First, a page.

Would You Stay With a Cheater?

There is one opinion held by many people, widely accepted, which makes me want to blow people’s houses up. Okay, not really, but I swear I turned green a few times.

This opinion hurts people, worse than they’ve already been hurt.

 

What is this opinion?

When someone cheats on you, someone you love, someone you’re in a serious relationship with, the consensus is this;

“You should stay. Don’t be weak. Work it out. Leaving is the easy way out.”

ARE. YOU. KIDDING. ME?!

*turns green* *fumes* *smashes things*

 

Um, no.

Leaving is not weakness.

Staying is the easy way out.

Why?

 

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Reasons Staying is the Easy Way Out

 

ONE

Your relationship will never be the same again. Period. End of story. You KNOW this already, but you’re denying it to yourself and nodding along as your friends tell you things will work themselves out, or you guys can work this out.

Your gut is telling you that this is wrong. But the world is telling you not to ‘give up on him/her’, not to ‘be so weak’, ‘it happens’, etc.

Have the strength to believe in yourself, your feelings, your needs and wants.

 

TWO

If they cheated on you once, they will most likely do it again. I know, I know, everyone says this.

But think about it. Why did he/she cheat on you? It normally isn’t a big issue, like you ignoring them for years and years.

The reason is normally more shallow or spur of the moment. In short, dude or dudette has issues they need to work on. Issues don’t go POOF and never bother you again. They take years to get worked out. And if you stay with said person with issues for years, even if they’re getting their issues worked out? They’ll most likely cheat on you again.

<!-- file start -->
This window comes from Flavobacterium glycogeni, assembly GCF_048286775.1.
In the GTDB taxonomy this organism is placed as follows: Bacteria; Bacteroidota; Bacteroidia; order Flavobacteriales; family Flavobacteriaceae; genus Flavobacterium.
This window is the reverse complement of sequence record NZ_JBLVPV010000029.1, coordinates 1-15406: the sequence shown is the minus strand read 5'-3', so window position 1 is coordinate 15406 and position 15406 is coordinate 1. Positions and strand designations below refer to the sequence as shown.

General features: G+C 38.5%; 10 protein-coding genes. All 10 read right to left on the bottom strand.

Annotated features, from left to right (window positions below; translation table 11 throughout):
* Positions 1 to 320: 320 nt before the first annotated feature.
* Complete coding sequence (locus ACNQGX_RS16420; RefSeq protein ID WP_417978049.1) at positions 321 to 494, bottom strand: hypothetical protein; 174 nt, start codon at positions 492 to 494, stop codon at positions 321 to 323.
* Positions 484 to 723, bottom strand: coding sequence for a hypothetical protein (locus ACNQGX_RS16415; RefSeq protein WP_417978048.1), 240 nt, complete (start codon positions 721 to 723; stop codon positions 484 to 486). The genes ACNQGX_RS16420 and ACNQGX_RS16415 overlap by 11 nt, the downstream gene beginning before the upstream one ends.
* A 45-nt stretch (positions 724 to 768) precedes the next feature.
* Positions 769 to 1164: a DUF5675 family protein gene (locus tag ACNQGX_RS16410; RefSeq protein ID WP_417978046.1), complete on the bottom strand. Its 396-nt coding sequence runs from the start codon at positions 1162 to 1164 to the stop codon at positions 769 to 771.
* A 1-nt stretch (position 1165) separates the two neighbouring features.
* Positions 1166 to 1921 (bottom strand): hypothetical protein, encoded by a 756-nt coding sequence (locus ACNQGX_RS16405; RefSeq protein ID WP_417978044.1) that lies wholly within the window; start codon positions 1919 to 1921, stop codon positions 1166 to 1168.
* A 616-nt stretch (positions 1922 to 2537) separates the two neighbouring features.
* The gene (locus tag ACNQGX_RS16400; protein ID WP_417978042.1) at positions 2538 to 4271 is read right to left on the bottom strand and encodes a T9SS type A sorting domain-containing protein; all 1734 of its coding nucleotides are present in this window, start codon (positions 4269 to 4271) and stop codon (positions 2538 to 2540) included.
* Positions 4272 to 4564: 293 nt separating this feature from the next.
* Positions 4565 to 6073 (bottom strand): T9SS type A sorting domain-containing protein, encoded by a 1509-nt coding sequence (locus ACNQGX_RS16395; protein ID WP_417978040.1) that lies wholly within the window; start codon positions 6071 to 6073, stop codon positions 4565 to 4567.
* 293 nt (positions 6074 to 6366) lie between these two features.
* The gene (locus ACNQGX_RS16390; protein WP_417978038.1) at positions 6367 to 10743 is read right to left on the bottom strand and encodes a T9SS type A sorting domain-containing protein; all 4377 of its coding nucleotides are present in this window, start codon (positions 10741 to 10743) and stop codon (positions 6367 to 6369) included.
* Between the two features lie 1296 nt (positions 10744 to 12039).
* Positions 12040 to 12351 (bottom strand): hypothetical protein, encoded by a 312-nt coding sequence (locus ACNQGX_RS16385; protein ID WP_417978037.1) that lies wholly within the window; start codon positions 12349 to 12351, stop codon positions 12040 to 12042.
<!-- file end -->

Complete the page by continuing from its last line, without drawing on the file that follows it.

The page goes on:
Now, even if you are the couple where the cheater finds solace in another’s arms because their partner has ignored them into alienation and/or neglect? What kind of loving person could ignore you for years, putting you and your feelings and needs aside?  Do they really love you that much? Do they care? I don’t think so.

 

THREE

You will always wonder. If you stay with someone who has cheated on you once, there will always be that sense of foreboding or wonder. Will they do it again? There cannot be trust in a relationship if you’re wondering why your spouse is home late. And this normally leads to a negative, bitter hatred of self and your partner.

 

FOUR

You’re afraid. Leaving is hard. You’ve spent a lot of time on this person, on this relationship. You’d have to start over. Maybe a new job, new house. With no one there to support you. It will be a lot of hard work, a lot of unknown. Where will your life go? What will you do?

 

FIVE

If you have children, you’re teaching them that cheating is acceptable if you stay. And that opens a whole ball of wax you don’t want to touch. Like, who will your children grow up to be, believing it is all right to cheat on the person you say you love? And if you think they don’t know – you’re insulting them.

 

SIX

If you stay with a cheater, you will constantly wonder about your self worth and your decision making skills. Second guessing yourself because there is no harmony or trust. You have no solid ground.

 

SEVEN

You have to convince yourself you’re not a failure. And that’s hard. Failure isn’t failure in this case. You believe leaving your relationship, giving up on it, is bailing or ditching, or failing. It is not. Staying with someone who doesn’t treat your with respect is failure. Settling with what you have, is failure.

 

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This person made the choice to cheat. It wasn’t an accident. Not oops or sorry. It wasn’t something they were forced into.

They made the decision to cheat on you.

Knowing it would hurt you.

Honestly, if you stay – it doesn’t make any sense. If this person will hurt you on purpose, you’re not in a relationship. And it certainly isn’t love, real love.

This person will not respect, honor or sacrifice for you.

 

Don’t settle. Consider your value, your self worth, self respect. What do you want? Do you honestly want what you have? Take a look at your life, at your relationship, a good hard look. And answer that. Truly.